Here come two Utes, with bows and arrows, to see me write. They bathe with their papooses nearly all of the time."
Upon arising the next morning, Pickett doesn't say if he slept indoors or camped outside, the eyewitness account continues:
"I rose early and walked along the beautiful banks of the river. The tents of the Ute Indians were stretched along the bluffs on the opposite side of the river, looking very romantic, their ponies feeding, and the flocks of sheep and goats nearby. The springs sent up a dense steam in the cool morning air. The Warm Springs of North Carolina do not compare with these. The government retains ownership, one mile square. There are no accommodations whatever (I guess he slept on the ground). I had a charming bath, though my pithole was almost too hot.
"I had a nice breakfast - ham and eggs, goat milk furnished by the Indians. These mountaineers will not take a cent for anything. When I went to catch my pony, I saw a man fishing. He drew out the largest mountain trout (cutthroat?) I ever saw, a speckled beauty of over two pounds, that made my mouth water.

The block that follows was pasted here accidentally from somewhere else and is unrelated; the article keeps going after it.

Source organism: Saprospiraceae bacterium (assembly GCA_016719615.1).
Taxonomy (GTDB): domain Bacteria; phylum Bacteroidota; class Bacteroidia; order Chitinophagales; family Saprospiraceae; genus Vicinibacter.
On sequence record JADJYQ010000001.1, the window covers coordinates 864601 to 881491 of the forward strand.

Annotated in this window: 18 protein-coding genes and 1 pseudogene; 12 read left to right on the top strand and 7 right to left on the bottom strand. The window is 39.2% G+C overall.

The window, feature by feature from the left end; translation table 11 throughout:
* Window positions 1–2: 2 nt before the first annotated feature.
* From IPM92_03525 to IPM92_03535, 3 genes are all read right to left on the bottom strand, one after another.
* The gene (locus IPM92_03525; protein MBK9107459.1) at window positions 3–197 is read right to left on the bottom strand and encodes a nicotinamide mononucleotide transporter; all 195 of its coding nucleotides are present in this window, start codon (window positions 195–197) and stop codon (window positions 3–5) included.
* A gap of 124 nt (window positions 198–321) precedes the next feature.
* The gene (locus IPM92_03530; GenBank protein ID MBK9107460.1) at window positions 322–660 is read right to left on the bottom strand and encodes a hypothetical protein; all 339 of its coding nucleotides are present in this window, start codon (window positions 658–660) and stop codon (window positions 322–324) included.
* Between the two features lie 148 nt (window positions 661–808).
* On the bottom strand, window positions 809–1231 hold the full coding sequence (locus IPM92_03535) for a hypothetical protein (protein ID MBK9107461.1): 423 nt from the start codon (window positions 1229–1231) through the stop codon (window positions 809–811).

"Now I am in another of the smiling valleys, sweet as the fields of Paradise, a green lawn, uncropt, bordered with hills of yellow pines, and above all the deep blue sky, with great white rolling clouds. Pony walks about, monarch of all this wealth of grass. I laugh, when I think that at first I dared not let go his rope, for fear he would run away Š Had dinner with some freighters, of mutton and warm bread. At six, reached the Rio Piedra, a lovely stream, breaking through the wild mountains. I crossed the bridge, and rode up to a log cabin, without floor, window, or door; and here was a woman, the first I had seen since leaving Conejos, save the Ute squaws. Her husband had taken a claim of one hundred and sixty acres, reaching to the Ute reservation south of us. He has planted wheat, oats, potatoes, and has some stock. They are Danes, have a Danish Bible."
The next morning Picket, "left the quiet home of Mr. Peterson Š My ride has been up and down the mountains all the way."
A discerning history lover will discover a great deal about pioneering in general and the birthing of Pagosa Springs in particular, from the above disclosure.
Small town phone technology lags
Sometimes the pace of Pagosa gets so frenetic one can be tempted to forget this is still small-town America.